Fred was elected to the AIHA Board of Directors in 1978, and was elected president in 1988. He became the first, and so far only, African American to serve as AIHA president. During his term, he led the search for a new home for AIHA headquarters, changing its location from Akron, Ohio, to the Washington, D.C., metropolitan area and hiring a new CEO. I asked Fred about the strategic plan he put in place as AIHA president in 1989-90, and he revealed that he coordinated the plan with the two people who would succeed him as president, John Henshaw and Robert Sheriff.  “I sat down with Bob and John, and [we] decided what our three focuses would be, because each of us only had one year to serve as president,” Fred told me. “So we talked about what was the best strategy to be successful at our agenda. And I think we did a pretty good job during some challenging times.” In 1996, Fred Toca received the AIHA Borden Award, the forerunner of the Distinguished Service Award, and was granted honorary membership in AIHA. The following year, he received the Henry F. Smyth Award for outstanding contributions to public health and welfare. Years after his term as AIHA president, he was part of the committee that created the AIHA Minority Special Interest Group in 2000. MSIG recently celebrated its 20th anniversary. In 2001, Toca was named a Fellow of AIHA, which recognizes members for contributions to the industrial hygiene profession or related disciplines through research, leadership, publications, education, and service to AIHA.  As you can see, Fred Toca has been actively involved in the practice of industrial hygiene since 1966 until his retirement in 2019. His work experiences and accomplishments are just a very small part of the man we all know him to be. He is not only a devoted son, husband, father, friend, and mentor, but he is a mirror that each of us can look into and see a piece of ourselves. Fred Toca should be recognized for his decorated background and accomplishments because many of us would not be where we are today without his contributions. Thank you, Fred.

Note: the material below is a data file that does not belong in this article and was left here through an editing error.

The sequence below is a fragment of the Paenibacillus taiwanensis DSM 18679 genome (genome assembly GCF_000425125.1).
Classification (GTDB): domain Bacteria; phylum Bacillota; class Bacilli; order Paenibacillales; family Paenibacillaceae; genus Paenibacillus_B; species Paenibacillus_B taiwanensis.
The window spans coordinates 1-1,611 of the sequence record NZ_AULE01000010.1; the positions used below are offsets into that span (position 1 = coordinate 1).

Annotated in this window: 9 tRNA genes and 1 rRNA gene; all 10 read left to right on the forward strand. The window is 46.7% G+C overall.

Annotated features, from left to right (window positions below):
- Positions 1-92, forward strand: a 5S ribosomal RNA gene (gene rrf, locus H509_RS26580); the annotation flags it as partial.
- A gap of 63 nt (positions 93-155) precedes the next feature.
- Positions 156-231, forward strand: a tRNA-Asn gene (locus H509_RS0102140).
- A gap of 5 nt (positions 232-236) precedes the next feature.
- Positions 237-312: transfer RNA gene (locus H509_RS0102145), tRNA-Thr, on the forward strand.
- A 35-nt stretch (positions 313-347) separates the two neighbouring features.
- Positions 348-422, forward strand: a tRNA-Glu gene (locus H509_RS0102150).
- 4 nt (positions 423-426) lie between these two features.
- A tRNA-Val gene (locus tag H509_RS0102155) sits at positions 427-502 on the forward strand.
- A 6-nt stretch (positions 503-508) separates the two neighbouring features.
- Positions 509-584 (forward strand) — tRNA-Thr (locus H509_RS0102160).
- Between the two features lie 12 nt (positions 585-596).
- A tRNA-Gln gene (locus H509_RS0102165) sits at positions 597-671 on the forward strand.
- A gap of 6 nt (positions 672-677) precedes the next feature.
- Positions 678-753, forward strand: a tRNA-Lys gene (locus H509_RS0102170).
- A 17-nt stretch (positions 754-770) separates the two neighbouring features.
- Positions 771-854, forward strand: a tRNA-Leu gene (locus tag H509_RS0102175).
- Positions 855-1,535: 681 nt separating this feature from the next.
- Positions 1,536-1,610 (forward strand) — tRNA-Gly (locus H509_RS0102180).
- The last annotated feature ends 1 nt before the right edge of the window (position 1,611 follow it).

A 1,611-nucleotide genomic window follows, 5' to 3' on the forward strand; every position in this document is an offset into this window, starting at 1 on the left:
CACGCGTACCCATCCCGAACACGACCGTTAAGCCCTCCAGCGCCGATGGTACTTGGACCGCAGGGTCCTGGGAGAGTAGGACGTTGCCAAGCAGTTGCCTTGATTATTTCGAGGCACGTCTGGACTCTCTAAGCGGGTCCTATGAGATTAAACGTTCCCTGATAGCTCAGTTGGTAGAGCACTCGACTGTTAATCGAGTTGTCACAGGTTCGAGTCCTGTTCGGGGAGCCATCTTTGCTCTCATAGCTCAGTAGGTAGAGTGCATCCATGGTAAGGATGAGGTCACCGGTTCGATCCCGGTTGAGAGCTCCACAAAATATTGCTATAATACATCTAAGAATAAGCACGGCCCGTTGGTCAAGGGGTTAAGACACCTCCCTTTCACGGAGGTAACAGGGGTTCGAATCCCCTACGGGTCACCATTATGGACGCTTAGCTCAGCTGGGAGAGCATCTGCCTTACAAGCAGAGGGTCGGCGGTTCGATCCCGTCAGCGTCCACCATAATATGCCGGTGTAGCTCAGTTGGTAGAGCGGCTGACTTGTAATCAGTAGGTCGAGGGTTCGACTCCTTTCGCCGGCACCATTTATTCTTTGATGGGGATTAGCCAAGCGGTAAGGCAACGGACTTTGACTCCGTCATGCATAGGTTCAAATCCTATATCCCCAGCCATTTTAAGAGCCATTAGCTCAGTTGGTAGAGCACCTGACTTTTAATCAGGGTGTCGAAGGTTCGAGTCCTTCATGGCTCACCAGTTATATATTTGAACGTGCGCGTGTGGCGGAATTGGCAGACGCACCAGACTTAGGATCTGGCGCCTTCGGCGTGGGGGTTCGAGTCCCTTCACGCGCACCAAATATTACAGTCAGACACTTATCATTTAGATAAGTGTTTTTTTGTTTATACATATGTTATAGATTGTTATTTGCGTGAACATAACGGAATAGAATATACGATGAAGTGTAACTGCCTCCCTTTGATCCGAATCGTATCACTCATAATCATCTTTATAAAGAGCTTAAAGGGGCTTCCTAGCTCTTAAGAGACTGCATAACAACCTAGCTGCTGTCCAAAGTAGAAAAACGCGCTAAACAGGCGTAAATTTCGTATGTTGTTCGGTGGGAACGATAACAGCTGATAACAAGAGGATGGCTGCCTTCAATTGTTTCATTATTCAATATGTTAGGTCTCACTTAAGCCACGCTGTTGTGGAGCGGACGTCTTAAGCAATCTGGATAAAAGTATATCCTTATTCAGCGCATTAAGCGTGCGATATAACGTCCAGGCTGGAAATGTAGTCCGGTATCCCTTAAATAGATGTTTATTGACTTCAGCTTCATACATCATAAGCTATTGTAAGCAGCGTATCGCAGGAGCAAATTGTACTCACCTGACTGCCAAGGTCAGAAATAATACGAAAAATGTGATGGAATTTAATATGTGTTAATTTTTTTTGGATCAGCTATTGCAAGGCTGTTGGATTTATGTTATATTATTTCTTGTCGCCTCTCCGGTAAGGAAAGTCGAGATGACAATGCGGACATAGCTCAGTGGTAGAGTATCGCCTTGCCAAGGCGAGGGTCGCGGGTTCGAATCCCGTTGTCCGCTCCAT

MSIG: Working for Equality in EHS
AIHA’s Minority Special Interest Group, which recently celebrated its 20th anniversary, addresses issues and concerns within the industrial hygiene and environmental health and safety profession that uniquely affect individuals classified as minorities within the U.S. population, as well as those that affect disadvantaged and low-income workers and other members of the community. You don’t have to be a minority to join: MSIG welcomes all individuals with an interest in seeing equality in EHS. For more information about MSIG or to join, please email John Moore.